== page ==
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News Highlights. 03.02.2013...02.03.2013

British conductor at centre of La Scala Opera row
One of Britain’s most sought-after conductors has found himself at the centre of a bitter row between Milan’s La Scala opera house and the theatre’s fiercest critic after being accused of making ­Wagner sound “homosexual”.

It all started when Daniel Harding, had harsh criticism thrown at hime by Paolo Isotta, a notorious opera reviewer. First, Isotta, who works for the newspaper Corriere della Sera, described Mr Harding’s conducting technique as “heavy and pedantic”. He then stated: “Harding’s conducting was so soft it made you think he was trying to increase the theory that Wagner was homosexual.” Reviewers proved to be the final straw for Stéphane Lissner, La Scala’s general manager, who has declared open warfare with the newspaper by declaring Isotta persona non grata at the theatre. “Isotta has decided to wage a personal campaign,” Mr Lissner said, claiming ­that he used his reviews as “instruments of power, weapons against someone or something”.

IMF sees 140m jobs shortage in aging China as 'Lewis Point' hits
China’s vast reserve of cheap workers in the hinterland is vanishing at a vertiginous pace.

We can now pin-point when the catch-up will sputter out, In another seven years or so - enough to buy global coal, crude, and copper prices for a while But then it'll go. China’s demographic dividend will be exhausted. Beijing revealed last week that the country’s working age population is beginning to shrink, sooner than the official expected. Soon it will go into a “precipitous decline”, according to the IMF. Japan had hit this inflexion point fourteen years ago, but by then it already had an increase amount of money, with $3 trillion of net savings overseas. China has the same point a quarter century earlier in its development path.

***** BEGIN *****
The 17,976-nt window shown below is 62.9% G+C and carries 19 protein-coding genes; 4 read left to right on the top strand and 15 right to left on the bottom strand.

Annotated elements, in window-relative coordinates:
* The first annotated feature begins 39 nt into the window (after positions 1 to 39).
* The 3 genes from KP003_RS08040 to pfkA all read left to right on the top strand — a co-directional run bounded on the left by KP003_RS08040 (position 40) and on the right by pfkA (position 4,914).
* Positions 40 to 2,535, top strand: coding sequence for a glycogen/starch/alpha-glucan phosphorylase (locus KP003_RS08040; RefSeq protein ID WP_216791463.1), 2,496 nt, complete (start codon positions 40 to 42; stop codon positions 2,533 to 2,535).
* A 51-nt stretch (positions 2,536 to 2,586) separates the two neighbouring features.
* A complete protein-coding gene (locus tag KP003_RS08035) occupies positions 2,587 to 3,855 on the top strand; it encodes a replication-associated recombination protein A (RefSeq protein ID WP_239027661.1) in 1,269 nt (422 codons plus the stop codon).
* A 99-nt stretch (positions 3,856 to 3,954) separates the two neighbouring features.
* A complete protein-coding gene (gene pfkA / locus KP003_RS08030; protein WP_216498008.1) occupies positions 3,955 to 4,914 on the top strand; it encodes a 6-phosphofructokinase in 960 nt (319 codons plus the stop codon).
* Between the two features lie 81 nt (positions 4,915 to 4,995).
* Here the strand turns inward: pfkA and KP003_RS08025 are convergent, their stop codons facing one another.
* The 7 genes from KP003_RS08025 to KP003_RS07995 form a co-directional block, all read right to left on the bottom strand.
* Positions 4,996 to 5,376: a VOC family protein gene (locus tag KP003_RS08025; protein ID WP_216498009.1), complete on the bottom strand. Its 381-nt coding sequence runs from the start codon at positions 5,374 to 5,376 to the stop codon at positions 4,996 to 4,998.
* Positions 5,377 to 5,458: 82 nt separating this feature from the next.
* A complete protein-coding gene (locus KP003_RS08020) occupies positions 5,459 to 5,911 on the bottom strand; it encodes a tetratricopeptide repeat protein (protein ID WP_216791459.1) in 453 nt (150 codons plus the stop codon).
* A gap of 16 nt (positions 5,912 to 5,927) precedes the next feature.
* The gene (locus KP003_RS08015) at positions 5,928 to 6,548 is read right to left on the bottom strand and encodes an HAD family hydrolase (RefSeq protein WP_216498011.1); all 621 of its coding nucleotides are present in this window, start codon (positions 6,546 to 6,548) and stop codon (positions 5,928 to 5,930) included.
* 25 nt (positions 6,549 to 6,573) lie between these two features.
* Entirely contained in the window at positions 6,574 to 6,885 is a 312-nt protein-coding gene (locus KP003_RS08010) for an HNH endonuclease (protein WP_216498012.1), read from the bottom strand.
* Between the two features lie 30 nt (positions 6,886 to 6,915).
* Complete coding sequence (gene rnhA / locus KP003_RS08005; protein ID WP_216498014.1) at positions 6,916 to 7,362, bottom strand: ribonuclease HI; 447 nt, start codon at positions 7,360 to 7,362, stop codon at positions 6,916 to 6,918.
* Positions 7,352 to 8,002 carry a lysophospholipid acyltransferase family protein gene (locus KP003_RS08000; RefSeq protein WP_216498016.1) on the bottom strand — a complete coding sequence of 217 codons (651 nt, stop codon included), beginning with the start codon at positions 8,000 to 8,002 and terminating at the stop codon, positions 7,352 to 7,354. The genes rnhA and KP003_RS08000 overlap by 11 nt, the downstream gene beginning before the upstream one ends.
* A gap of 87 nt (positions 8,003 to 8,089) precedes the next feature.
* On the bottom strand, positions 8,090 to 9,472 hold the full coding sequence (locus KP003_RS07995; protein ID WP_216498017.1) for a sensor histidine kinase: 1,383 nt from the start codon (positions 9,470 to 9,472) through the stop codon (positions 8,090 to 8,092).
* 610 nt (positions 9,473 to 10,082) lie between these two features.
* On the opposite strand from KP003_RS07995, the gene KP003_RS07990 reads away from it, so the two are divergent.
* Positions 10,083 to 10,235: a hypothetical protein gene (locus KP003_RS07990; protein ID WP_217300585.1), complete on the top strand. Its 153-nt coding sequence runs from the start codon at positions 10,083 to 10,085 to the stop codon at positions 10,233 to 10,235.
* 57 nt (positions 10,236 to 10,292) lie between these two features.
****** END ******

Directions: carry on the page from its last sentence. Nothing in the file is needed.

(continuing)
This ageing crisis is well-known. It has been six years since a Chinese demographer shocked Davos with a warning that his country might have to turn to mass suicide in the end, Pushing pensioners to their untimely death. Less known is the parallel labour drain in the countryside. A new IMF paper - “Chronicle of a Decline Foretold: Has China Reached the Lewis Turning Point?” - says that the mass of peasants looking for work peaked in 2010, going upto 150 million. The numbers however are now collapsing.

Twin crises in Italy and Spain stalk markets as political unrest prevails
The escalating political crises in Italy and Spain are being watched with growing concern by bond investors, fearful that both countries could slide into paralysis and lose the crucial backing of the European Central Bank.

“Markets have been extraordinarily complacent,” said Nicholas Spiro. “The prospects of a stable and reform-minded government in Italy are small. We think a horrid surprise is coming.” In Italy, ex-premier Silvio Berlusconi has upset the political landscape only three weeks before the election date, pulsing back into contention with vows to tear up “German-imposed” austerity policies and cancel a hated property tax. His Right-wing alliance has risen to 28pc in the polls, relishing a widening scandal at Banca Monte dei Paschi that has embroiled the Italian left. “Austerity in countries already in crisis pushes them into a very dangerous spiral. These policies have left 50m Europeans unemployed or short of work. We need to stand up to Germany, otherwise reality will force many countries to leave the euro,” he said. Anti-euro comedian Beppe Grillo has climbed to 18pc, though he may have gone a step too far by inviting al-Qaeda to bomb Italy’s parliament. “We’ll give them the co-ordinates,” he said. A hung parliament is now very likely, with eurosceptics between them controlling the senate.
News Highlights. 03.02.2013...02.03.2013 News Highlights. 03.02.2013...02.03.2013 Reviewed by Tilli Saunders on Sunday, February 03, 2013 Rating: 5

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